Myanmar army urged to protect constitution
NAYPYITAW MYANMAR’S armed forces must protect the constitution which guarantees the military a “political leadership role”, the armed forces commander said on Tuesday, days ahead of a by-election in which prodemocracy leader Aung San Suu Kyi runs for parliament.
The comments by General Min Aung Hlaing, a protege of former dictator Than Shwe, were made during an annual armed forces day speech and come as Suu Kyi pushes to change the constitution, which was drawn up under military rule and which enshrines the military’s political role.
“Our Tatmadaw (armed forces), together with the entire people, have not only to respect the constitution, which is the lifeblood of the state, but also to safeguard it,” Min Aung Hlaing said at a parade in the capital, Naypyitaw.
“Our Tatmadaw will safeguard the constitution as a major duty in building a modern, developed, new democratic nation.” Suu Kyi, who spent a total of 15 years in detention for her fight against military rule, is running in Sunday’s by-election after an appeal by Myanmar’s year-old civilian government for her National League for Democracy (NLD) party to end its boycott of the new political system.
Suu Kyi has told supporters she wants to change a constitution drafted by a militaryappointed convention and adopted in 2008 that she says will prevent the emergence of a real democracy.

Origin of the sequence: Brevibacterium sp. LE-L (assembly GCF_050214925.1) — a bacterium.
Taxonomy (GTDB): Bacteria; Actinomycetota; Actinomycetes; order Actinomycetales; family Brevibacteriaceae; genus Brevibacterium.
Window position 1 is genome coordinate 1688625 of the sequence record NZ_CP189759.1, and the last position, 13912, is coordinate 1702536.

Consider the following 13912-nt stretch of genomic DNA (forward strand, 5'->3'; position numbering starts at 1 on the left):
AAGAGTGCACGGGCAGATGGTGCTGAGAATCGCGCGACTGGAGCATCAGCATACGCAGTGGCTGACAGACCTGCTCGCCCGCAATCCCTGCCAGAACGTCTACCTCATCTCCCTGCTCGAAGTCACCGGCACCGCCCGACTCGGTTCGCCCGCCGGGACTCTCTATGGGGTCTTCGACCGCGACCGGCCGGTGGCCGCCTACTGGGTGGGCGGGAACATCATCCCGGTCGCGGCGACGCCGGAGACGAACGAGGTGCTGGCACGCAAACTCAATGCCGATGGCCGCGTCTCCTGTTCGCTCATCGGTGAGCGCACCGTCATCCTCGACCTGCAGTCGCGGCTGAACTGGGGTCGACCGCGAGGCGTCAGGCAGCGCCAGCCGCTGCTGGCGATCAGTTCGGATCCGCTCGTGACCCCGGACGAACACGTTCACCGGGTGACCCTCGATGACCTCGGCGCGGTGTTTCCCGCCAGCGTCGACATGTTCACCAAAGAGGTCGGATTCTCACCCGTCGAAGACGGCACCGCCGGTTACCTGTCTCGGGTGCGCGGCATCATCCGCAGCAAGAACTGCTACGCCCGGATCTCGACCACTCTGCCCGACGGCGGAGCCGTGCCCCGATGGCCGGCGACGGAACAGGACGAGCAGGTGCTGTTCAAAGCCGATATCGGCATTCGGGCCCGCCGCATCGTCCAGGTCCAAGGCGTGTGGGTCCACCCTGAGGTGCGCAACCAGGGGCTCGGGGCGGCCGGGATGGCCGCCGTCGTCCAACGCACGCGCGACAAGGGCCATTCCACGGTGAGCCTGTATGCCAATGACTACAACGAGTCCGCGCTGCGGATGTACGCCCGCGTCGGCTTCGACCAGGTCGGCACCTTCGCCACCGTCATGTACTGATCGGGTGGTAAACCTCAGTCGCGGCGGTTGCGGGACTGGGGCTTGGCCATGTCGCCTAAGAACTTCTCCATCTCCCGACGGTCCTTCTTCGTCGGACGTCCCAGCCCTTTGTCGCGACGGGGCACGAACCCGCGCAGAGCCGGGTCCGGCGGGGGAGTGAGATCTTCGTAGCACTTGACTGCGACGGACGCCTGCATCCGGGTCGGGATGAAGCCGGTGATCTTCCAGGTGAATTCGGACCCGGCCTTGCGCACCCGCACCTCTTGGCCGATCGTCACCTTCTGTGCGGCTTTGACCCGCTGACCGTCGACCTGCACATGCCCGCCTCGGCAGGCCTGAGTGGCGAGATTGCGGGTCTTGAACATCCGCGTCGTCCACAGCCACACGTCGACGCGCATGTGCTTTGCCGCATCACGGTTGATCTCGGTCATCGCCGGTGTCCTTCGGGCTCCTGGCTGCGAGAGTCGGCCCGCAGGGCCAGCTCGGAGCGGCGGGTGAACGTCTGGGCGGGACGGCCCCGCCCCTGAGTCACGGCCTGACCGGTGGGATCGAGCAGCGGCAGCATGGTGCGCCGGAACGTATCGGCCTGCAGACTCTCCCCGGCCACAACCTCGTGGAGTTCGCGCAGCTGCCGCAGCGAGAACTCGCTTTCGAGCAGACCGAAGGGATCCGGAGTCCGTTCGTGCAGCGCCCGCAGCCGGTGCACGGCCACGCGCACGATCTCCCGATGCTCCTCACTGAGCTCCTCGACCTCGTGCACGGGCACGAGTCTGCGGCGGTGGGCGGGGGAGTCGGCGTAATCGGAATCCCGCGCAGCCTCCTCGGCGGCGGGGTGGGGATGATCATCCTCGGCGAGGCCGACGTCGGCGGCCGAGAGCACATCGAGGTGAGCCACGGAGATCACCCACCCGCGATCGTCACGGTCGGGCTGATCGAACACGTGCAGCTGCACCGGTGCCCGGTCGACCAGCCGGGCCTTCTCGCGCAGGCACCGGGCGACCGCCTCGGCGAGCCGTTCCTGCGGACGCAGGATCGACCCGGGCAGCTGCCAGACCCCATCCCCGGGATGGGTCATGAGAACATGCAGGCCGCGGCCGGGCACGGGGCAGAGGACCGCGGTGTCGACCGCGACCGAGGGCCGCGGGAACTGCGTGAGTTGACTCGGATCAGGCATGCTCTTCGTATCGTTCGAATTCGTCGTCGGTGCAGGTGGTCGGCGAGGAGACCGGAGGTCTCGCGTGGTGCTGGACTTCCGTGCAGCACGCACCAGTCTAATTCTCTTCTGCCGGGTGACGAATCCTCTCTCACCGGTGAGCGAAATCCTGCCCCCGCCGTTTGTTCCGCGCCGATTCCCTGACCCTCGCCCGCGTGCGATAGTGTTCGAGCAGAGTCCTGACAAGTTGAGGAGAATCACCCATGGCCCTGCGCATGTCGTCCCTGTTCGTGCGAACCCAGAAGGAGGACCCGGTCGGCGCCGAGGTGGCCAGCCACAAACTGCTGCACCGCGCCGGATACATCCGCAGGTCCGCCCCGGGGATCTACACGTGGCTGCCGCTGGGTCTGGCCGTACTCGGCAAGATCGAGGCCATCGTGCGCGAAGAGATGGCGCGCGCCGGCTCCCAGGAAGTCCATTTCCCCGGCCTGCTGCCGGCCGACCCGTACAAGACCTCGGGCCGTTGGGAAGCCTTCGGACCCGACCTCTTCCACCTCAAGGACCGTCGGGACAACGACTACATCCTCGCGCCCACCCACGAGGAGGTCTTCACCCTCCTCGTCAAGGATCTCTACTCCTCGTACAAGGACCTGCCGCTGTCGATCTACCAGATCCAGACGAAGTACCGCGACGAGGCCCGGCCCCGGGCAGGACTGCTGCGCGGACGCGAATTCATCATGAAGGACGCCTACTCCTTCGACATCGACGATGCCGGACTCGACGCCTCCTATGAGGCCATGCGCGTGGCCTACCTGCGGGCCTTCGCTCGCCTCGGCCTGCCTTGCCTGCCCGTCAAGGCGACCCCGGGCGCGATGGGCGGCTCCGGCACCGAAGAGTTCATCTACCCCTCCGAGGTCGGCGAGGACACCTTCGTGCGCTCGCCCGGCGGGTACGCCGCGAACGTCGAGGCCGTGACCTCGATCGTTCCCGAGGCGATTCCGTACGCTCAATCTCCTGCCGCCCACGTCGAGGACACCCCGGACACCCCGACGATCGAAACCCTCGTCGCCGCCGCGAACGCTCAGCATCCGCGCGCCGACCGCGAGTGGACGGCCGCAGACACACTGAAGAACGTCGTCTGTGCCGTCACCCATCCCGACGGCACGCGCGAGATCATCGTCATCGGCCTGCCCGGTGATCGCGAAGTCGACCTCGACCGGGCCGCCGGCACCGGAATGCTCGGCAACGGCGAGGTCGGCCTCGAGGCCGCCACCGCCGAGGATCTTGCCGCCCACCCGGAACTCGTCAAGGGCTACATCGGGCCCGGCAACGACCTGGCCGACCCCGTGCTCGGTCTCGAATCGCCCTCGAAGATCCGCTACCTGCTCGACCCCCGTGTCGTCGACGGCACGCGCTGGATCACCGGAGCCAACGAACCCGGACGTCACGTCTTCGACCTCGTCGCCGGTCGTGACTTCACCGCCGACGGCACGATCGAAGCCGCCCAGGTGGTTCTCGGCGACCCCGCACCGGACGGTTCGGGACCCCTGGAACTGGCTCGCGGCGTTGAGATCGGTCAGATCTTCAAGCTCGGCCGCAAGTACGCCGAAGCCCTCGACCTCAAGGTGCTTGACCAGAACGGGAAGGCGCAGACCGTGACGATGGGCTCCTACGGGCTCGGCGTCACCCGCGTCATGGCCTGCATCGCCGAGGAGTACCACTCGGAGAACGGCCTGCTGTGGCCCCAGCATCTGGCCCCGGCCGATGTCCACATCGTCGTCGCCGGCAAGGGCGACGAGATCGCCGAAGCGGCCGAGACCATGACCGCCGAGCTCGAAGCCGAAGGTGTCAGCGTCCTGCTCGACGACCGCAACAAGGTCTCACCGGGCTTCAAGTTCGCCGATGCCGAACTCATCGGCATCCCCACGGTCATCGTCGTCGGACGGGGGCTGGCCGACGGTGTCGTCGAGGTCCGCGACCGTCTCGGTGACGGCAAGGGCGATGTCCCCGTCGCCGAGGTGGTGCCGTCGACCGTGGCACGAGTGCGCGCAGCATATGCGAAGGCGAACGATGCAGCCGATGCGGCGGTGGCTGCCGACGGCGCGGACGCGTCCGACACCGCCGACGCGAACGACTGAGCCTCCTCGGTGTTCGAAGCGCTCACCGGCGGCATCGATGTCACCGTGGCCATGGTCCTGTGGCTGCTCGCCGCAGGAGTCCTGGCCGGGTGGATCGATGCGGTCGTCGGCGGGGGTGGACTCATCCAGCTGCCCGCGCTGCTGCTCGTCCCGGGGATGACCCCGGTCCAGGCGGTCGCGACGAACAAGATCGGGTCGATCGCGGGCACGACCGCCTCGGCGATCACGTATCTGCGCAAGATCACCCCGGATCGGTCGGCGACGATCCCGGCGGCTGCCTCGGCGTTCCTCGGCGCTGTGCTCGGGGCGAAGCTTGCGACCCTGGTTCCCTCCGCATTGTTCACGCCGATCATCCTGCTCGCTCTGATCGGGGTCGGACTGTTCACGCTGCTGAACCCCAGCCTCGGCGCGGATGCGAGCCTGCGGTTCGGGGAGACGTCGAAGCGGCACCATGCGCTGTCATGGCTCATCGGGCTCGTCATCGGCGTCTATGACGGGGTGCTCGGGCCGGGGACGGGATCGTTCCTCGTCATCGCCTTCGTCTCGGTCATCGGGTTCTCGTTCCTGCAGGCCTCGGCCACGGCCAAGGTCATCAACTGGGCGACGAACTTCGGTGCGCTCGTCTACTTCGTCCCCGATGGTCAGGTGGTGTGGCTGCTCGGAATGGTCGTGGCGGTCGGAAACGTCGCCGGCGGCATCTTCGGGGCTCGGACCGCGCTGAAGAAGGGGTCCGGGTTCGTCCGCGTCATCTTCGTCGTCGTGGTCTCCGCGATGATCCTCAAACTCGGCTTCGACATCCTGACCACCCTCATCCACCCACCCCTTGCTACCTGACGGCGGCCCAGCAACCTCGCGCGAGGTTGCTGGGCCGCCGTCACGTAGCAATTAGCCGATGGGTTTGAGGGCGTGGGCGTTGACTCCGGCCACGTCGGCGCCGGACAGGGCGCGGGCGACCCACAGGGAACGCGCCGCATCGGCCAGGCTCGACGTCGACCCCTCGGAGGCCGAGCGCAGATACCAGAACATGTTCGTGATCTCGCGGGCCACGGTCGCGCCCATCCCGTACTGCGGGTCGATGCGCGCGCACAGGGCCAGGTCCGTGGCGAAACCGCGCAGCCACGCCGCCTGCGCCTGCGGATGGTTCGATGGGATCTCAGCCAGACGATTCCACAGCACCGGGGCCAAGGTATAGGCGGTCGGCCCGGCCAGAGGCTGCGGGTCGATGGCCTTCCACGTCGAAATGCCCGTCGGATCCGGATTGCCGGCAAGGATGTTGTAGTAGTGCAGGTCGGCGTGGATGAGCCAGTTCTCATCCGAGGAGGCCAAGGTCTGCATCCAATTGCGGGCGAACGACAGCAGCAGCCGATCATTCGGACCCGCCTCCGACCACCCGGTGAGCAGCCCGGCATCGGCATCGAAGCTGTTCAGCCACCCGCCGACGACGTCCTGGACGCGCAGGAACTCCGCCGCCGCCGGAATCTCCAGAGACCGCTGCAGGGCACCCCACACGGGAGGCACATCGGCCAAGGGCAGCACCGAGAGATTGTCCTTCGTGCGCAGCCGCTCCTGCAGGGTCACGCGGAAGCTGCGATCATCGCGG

One of the constitution’s objectives, listed on its opening page, is “enabling the Defence Services to be able to participate in the National political leadership role of the state”.
It provides for 25 percent of seats in legislative chambers and at least three cabinet posts to go to serving military personnel. It also allows for the president to grant full executive and judicial powers to the armed forces chief in a state of emergency.
The government wants Suu Kyi and the NLD on board to give more credibility to parliament, which is dominated by the Union Solidarity and Development Party (USDP), which was set up under military rule to promote its interests and is full of retired soldiers.
The USDP easily won a late 2010 general election amid opposition complaints of rigging.
Suu Kyi, who was under house arrest at the time, and her party boycotted the polls.